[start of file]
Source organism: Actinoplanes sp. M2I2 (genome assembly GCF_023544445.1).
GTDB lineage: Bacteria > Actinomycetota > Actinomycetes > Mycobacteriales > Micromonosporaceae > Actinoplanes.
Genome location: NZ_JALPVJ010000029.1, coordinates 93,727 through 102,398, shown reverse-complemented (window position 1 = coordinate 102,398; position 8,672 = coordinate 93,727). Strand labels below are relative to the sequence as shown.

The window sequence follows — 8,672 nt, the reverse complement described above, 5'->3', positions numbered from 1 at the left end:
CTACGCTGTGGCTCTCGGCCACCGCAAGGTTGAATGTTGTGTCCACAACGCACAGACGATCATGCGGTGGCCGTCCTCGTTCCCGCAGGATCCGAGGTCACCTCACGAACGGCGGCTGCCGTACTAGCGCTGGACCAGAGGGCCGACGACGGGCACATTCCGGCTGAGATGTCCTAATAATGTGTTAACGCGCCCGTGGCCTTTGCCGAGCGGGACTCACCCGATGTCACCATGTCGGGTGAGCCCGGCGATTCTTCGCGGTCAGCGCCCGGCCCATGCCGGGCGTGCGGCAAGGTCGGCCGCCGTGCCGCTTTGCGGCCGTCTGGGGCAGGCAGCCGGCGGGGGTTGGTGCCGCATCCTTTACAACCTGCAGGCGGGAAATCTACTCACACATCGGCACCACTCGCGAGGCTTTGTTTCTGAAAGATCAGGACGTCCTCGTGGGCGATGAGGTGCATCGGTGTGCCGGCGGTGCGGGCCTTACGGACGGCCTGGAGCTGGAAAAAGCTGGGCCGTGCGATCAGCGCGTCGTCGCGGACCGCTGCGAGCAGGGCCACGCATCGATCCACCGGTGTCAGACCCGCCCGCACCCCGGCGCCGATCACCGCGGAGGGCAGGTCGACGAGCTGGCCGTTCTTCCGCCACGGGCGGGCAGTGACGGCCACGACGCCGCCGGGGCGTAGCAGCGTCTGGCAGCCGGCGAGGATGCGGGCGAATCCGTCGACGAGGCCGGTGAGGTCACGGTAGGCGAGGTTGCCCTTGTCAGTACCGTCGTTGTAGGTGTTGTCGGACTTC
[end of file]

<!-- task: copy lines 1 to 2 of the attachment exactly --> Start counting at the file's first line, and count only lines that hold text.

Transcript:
Source organism: Actinoplanes sp. M2I2 (genome assembly GCF_023544445.1).
GTDB lineage: Bacteria > Actinomycetota > Actinomycetes > Mycobacteriales > Micromonosporaceae > Actinoplanes.